Nearly a decade ago, a new organization of chief state school officers was charting new ground. The Education Leaders Council (ELC) was THE hip group to belong to. NCLB was the freshly minted law of the land. Chiefs, influencers, and vendors wanted to be part of the ELC posse, seeing the group as the drivers of NCLB in key states. And many were believing ELC would overtake the Council of Chief State School Officers (CCSSO) as the state supe organization of choice, becoming the state ed policy voice in the country. Five short years later, ELC was no longer.
Earlier this week, the New York Times’ Michael Winerip offered a piece looking at the nation’s leading education reformers and where they themselves went to school. It should come as no surprise to those in the education space that many of the names closely associated with either the ed reform community or politicians with a keen eye toward education are products of a non-public school education. In a suspenseful follow-up, we may also learn that many ed reformers — particularly those in urban settings — are sending their kids to private schools.
Last week, Eduflack detailed the long and distinguished list of “losers” in the FY2011 Continuing Resolution and the ongoing budget fight between the White House and Congress. All those billions that both sides had to cut needed to come from somewhere and, unfortunately, education was unable to avoid the knife.
OK, I’ll admit it. Eduflack has always been a data guy. I like to see the proof. I want to measure effectiveness based on outcomes. I make jokes about those who emphasize (or solely focus on) the inputs that go into our educational systems.
It appears that not all pots of $4 billion are created equal, at least not according to EdSec Arne Duncan. Out at the Education Writers Association conference last week, Duncan was scratching his head regarding an interesting paradox. We talk, ad nauseam, about the $4 billion the federal government has committed to the 12 states that won Race to the Top (RttT). But why do we say virtually nothing about the $4 billion available through the School Improvement Grant (SIG) program that is serving the lowest 5 percent of all schools in the county?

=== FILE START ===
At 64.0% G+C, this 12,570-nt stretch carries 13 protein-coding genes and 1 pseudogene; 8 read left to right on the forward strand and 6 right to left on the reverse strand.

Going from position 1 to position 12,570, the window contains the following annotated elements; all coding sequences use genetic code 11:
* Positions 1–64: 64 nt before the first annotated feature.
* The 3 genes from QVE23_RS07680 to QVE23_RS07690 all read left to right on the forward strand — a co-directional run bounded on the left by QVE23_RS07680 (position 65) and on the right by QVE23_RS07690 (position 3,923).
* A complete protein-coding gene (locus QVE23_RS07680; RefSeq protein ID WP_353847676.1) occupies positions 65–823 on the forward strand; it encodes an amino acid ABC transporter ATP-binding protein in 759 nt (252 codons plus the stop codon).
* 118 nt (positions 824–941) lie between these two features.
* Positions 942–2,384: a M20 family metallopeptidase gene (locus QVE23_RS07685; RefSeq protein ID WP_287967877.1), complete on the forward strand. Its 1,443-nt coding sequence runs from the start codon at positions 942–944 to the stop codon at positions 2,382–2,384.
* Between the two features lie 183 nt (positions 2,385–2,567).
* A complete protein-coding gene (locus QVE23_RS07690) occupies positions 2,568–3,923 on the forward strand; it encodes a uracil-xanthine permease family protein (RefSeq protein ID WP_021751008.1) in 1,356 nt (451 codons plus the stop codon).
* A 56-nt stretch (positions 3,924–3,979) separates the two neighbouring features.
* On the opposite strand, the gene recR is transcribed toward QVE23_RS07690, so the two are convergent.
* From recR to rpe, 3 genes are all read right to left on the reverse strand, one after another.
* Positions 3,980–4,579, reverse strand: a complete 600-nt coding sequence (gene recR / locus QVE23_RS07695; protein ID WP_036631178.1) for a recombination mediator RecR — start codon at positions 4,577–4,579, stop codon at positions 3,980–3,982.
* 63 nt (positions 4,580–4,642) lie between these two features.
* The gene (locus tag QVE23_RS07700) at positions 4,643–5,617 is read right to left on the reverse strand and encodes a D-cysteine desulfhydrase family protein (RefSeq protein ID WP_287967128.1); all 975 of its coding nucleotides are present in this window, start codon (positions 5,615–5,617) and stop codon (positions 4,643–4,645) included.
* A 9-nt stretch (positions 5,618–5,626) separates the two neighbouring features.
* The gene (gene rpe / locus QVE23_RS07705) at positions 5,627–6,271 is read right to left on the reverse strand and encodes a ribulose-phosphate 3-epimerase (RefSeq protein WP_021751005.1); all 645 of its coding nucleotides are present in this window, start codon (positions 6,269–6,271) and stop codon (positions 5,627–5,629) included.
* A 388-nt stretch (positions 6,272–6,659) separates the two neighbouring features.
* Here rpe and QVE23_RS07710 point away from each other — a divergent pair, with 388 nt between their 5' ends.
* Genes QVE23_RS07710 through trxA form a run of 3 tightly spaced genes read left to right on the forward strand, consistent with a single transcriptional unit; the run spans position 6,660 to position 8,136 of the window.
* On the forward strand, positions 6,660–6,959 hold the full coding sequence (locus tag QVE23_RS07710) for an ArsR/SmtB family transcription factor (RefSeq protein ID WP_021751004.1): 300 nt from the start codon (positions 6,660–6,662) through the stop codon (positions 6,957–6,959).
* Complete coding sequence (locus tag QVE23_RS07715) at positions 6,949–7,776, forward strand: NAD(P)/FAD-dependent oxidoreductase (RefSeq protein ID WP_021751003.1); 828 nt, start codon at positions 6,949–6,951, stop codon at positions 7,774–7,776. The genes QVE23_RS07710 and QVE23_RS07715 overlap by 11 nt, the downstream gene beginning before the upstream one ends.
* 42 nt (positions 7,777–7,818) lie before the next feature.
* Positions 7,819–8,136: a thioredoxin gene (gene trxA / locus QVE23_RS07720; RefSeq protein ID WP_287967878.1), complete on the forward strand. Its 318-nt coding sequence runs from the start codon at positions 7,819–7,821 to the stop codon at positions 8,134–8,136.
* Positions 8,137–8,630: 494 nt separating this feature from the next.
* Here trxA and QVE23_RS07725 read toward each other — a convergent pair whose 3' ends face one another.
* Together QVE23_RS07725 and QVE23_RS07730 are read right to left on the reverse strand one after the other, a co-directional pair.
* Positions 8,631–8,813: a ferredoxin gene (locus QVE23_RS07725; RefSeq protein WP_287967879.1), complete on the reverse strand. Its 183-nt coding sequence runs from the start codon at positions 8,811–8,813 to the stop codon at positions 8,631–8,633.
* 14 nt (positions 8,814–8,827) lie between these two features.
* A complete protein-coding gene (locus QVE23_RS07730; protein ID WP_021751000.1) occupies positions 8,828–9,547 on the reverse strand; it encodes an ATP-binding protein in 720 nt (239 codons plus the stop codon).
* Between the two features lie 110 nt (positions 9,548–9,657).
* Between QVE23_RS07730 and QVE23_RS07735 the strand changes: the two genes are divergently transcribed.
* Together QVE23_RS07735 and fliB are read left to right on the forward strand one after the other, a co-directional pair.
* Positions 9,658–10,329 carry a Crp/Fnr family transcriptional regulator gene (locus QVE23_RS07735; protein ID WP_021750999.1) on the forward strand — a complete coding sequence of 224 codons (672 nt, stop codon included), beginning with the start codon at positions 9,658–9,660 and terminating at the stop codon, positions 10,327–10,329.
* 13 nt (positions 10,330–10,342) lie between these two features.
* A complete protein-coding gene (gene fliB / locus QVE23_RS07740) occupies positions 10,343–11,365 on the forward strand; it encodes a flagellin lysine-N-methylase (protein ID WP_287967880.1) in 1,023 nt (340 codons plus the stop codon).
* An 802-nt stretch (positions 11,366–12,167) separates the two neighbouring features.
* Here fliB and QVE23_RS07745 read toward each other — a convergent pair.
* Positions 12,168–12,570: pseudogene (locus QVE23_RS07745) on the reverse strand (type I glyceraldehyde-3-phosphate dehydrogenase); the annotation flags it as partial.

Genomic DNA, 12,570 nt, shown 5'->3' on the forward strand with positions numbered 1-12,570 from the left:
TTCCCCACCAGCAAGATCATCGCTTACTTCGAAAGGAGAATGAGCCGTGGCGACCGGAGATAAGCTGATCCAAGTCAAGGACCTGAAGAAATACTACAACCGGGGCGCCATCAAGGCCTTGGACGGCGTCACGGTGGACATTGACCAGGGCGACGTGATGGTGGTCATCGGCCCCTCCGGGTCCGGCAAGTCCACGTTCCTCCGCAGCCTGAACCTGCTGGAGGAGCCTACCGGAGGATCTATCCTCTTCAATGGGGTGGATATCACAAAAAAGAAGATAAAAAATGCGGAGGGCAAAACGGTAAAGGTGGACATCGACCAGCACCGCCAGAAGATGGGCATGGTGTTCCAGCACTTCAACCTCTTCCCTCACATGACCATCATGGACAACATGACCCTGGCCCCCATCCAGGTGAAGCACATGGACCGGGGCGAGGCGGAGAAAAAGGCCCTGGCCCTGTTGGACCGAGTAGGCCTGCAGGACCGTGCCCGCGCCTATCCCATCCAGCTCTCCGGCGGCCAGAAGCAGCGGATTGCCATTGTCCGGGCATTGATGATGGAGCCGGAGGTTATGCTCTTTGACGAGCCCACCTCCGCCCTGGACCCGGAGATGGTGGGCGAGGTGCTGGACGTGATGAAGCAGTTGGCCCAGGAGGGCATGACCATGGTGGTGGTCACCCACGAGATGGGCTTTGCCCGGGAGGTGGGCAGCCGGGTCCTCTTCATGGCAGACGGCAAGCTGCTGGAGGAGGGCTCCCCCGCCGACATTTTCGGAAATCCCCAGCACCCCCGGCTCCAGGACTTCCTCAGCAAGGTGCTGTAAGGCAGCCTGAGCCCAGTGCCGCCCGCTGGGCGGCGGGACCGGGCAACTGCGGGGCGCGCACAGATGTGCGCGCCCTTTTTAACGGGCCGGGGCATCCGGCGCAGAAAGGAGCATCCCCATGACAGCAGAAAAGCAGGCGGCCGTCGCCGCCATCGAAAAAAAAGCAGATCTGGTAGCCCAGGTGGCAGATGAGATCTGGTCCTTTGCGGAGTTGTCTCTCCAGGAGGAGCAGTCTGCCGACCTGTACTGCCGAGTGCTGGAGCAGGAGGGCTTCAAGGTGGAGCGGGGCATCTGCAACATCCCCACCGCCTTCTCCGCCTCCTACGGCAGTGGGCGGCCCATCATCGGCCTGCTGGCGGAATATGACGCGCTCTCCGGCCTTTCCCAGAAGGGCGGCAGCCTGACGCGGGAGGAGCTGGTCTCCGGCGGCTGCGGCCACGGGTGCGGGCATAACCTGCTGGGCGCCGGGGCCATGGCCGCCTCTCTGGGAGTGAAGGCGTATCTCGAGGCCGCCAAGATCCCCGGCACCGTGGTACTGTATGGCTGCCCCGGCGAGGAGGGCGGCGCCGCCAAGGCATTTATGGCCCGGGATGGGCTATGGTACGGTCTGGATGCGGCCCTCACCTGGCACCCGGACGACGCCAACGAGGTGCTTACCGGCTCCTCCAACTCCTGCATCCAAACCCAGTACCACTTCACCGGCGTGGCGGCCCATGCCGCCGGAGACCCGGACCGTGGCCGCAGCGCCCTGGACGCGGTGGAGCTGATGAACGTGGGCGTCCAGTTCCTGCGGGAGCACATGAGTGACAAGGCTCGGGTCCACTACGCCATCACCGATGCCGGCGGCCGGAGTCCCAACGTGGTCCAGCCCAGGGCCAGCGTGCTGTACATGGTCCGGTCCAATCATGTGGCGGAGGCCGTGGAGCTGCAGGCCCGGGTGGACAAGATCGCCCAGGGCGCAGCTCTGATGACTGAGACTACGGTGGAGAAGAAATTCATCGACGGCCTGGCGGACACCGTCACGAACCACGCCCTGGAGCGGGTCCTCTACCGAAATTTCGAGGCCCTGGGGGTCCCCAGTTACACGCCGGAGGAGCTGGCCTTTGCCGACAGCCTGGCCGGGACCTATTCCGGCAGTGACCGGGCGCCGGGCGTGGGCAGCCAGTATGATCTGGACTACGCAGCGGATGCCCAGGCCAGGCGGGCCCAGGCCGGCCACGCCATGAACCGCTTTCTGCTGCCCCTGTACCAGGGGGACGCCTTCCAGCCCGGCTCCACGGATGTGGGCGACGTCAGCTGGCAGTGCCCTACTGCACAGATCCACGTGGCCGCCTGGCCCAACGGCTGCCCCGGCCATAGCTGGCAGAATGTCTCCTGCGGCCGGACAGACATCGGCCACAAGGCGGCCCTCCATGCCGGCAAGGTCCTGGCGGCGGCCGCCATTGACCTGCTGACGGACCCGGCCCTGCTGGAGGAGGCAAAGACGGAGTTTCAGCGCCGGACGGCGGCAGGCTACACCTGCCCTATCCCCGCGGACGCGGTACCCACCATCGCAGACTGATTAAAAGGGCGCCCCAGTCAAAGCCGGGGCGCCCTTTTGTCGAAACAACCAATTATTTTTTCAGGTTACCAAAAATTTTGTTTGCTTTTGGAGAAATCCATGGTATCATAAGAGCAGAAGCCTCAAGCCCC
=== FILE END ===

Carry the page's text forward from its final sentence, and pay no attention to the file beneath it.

Details are starting to trickle in on how the U.S. Department of Education will be affected by the budget deal cut late Friday by President Obama and congressional leaders. And how does our little education space shake out?
For much of the last week, Eduflack has been down in New Orleans, living the edu-life. First stop was the Education Writers Association (EWA), followed by a multi-day play at the American Educational Research Association (AERA).
Eduflack hits the road again this week, destination New Orleans. The Education Writers Association will be meeting down in the Big Easy this Thursday through Friday, celebrating its 64th Annual Seminar. This year’s theme? Recovery and Reform: Aiming for Excellence in Uncertain Times.
Over at ASCDedge (a professional networking community managed by, of course, ASCD), Steven Weber reflects on recent Education Week coverage on the topic of Common Core State Standards and how it relates to curriculum. One of the key questions Weber asks those in “the community” is “Do you think that the Common Core State Standards are curriculum or do you believe there is a distinct difference between standards and curriculum?”
The standards are informed by the highest, most effective models from states across the country and countries around the world, and provide teachers and parents with a common understanding of what students are expected to learn. Consistent standards will provide appropriate benchmarks for all students, regardless of where they live.
These standards define the knowledge and skills students should have within their K-12 education careers so that they will graduate high school able to succeed in entry-level, credit-bearing academic college courses and in workforce training programs. The standards:
- Are aligned with college and work expectations;
- Are clear, understandable and consistent;
- Include rigorous content and application of knowledge through high-order skills;
- Build upon strengths and lessons of current state standards;
- Are informed by other top performing countries, so that all students are prepared to succeed in our global economy and society; and
- Are evidence-based.